Patricia Rae is Professor of English at Queen's University in Kingston, Ontario, and the author of The Practical Muse: Pragmatist Poetics in Hulme, Pound, and Stevens and numerous essays on British and American modernist literature. She is the editor of, and contributor to, the essay collection Modernism and Mourning (2007), and her essay on Spanish Civil War elegies will be appearing in Anindya Raychaudhuri, ed. The Spanish Civil War: History, Memory, Representation (2010).

Jahan Ramazani is Edgar F. Shannon Professor of English at the University of Virginia. He is the author of A Transnational Poetics (2009); The Hybrid Muse: Postcolonial Poetry in English (2001); Poetry of Mourning: The Modern Elegy from Hardy to Heaney (1994), a finalist for the National Book Critics Circle Award; and Yeats and the Poetry of Death (1990). He edited the 2003 edition of The Norton Anthology of Modern and Contemporary Poetry and, with Jon Stallworthy, The Twentieth Century and After in The Norton Anthology of English Literature (2006).

Michael Roberts is the Robert Rich Professor of Latin at Wesleyan University. He has published extensively on late Latin poetry, including The Jeweled Style: Poetry and Poetics in Late Antiquity (1989) and Poetry and the Cult of the Martyrs: The Liber Peristephanon of Prudentius (1993). His most recent book, The Humblest Sparrow: The Poetry of Venantius Fortunatus, appeared in 2009.

Kirk Savage is Professor and Department Chair in the History of Art and Architecture at the University of Pittsburgh. His publications include Monument Wars: Washington, D.C., the National Mall, and the Transformation of the Memorial Landscape (2009), and Standing Soldiers, Kneeling Slaves: Race, War, and Monument in Nineteenth‐Century America (1997).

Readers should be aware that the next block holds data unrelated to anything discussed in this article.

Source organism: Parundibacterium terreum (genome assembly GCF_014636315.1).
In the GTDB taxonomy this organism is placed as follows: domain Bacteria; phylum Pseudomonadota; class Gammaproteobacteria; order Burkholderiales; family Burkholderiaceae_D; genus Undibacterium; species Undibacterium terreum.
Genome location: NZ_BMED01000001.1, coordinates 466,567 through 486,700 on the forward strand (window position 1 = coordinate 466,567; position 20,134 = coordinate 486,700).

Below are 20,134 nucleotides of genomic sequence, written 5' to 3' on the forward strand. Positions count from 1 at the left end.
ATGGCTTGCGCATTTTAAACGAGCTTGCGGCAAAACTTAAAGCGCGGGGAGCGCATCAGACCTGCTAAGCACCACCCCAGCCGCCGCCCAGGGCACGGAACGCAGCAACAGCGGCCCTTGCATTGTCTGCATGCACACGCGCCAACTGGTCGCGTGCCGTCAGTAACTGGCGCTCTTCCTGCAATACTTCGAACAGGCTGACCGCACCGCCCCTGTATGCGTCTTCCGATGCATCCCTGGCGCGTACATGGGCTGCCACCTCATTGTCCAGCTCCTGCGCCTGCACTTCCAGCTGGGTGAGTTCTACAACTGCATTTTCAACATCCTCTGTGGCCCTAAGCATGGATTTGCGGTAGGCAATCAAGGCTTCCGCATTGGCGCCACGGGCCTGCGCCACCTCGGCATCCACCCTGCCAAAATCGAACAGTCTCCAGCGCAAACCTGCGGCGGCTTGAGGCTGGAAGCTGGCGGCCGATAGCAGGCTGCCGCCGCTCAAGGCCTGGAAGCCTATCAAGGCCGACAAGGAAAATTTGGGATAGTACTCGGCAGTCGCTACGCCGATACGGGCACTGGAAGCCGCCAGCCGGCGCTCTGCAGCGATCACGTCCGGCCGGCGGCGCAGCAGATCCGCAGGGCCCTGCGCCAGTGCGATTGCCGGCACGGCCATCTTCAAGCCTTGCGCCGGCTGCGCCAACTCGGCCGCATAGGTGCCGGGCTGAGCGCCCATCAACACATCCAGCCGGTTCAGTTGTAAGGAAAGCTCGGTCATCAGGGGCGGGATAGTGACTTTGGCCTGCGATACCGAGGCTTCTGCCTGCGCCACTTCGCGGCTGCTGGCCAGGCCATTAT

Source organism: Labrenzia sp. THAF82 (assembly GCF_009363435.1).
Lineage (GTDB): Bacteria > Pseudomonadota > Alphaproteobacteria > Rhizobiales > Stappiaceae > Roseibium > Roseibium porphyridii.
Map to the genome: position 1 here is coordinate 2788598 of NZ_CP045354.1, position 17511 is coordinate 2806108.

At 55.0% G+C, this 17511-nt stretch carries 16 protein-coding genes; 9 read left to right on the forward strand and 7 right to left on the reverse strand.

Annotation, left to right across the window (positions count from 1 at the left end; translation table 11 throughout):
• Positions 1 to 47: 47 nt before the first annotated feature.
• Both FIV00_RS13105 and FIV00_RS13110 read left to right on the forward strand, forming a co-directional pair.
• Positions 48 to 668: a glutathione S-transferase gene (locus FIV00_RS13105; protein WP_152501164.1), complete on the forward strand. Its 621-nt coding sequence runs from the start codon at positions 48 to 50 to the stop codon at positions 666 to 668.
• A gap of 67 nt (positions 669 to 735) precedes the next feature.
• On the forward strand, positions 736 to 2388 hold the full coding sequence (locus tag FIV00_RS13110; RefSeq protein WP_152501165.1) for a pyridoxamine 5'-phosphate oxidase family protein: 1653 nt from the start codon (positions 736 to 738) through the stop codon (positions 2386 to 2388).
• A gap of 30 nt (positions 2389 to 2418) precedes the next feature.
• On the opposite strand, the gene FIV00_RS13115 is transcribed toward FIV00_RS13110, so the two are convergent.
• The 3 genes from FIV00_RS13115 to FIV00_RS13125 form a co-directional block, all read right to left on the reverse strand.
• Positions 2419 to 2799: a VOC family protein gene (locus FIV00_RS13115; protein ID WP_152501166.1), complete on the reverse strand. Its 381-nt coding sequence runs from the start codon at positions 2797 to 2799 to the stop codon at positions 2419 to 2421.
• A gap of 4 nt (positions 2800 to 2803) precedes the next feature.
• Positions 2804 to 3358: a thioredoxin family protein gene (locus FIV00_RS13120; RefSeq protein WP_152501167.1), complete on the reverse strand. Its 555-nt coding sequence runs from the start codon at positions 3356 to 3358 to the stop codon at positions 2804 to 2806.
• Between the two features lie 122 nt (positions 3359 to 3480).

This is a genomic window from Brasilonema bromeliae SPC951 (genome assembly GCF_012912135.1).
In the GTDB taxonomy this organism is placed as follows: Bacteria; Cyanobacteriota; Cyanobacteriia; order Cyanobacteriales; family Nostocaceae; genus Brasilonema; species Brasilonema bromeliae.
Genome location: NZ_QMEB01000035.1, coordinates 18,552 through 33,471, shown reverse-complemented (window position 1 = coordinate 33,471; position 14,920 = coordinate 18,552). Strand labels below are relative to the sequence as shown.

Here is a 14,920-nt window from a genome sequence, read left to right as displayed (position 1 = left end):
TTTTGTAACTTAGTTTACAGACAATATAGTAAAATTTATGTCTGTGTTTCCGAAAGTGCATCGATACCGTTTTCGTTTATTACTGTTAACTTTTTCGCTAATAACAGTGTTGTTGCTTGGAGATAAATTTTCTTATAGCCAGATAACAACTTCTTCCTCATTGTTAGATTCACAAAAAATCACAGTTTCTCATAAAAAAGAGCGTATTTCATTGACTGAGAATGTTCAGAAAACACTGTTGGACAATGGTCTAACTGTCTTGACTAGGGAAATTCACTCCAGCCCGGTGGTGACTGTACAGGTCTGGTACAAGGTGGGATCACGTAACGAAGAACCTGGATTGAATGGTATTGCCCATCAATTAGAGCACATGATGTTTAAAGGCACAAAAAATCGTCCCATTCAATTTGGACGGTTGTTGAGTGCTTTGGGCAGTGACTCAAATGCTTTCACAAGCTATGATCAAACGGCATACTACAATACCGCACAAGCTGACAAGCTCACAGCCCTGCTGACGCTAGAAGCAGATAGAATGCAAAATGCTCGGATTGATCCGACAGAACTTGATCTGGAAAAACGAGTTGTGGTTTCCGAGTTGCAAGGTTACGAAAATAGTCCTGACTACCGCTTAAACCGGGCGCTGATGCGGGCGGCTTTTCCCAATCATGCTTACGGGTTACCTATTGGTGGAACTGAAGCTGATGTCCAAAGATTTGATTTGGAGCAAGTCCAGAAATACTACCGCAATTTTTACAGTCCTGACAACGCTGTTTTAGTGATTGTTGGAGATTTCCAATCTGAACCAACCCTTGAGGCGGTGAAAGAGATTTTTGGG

Lisa J. Schnell is an Associate Professor of English and the Associate Dean of the Honors College at the University of Vermont. As well as having written several articles and book chapters on early modern women writers, she recently co‐edited (with five other women) a new anthology of women's writing, Women's Worlds: The McGraw‐Hill Anthology of Women's Writing In English Across the Globe (2008).

Vincent Sherry is Professor of English at Washington University in St Louis, where he teaches and writes about Modernist literature in Britain and Ireland. He is currently writing the Blackwell biography of Ezra Pound and a book‐length study of European Decadence and Modernist literature in English. His previous publications include The Great War and the Language of Modernism (2003, rpt. 2004, 2006), James Joyce: ULYSSES (1995, rpt. 1997, 2000; 2nd edn 2004), Ezra Pound, Wyndham Lewis, and Radical Modernism (1993), and The Uncommon Tongue: The Poetry and Criticism of Geoffrey Hill (1987). He has edited The Cambridge Companion to the Literature of the First World War (2005) and several volumes on post‐Second World War British and Irish Poets for the Dictionary of Literary Biography (1984, 1985).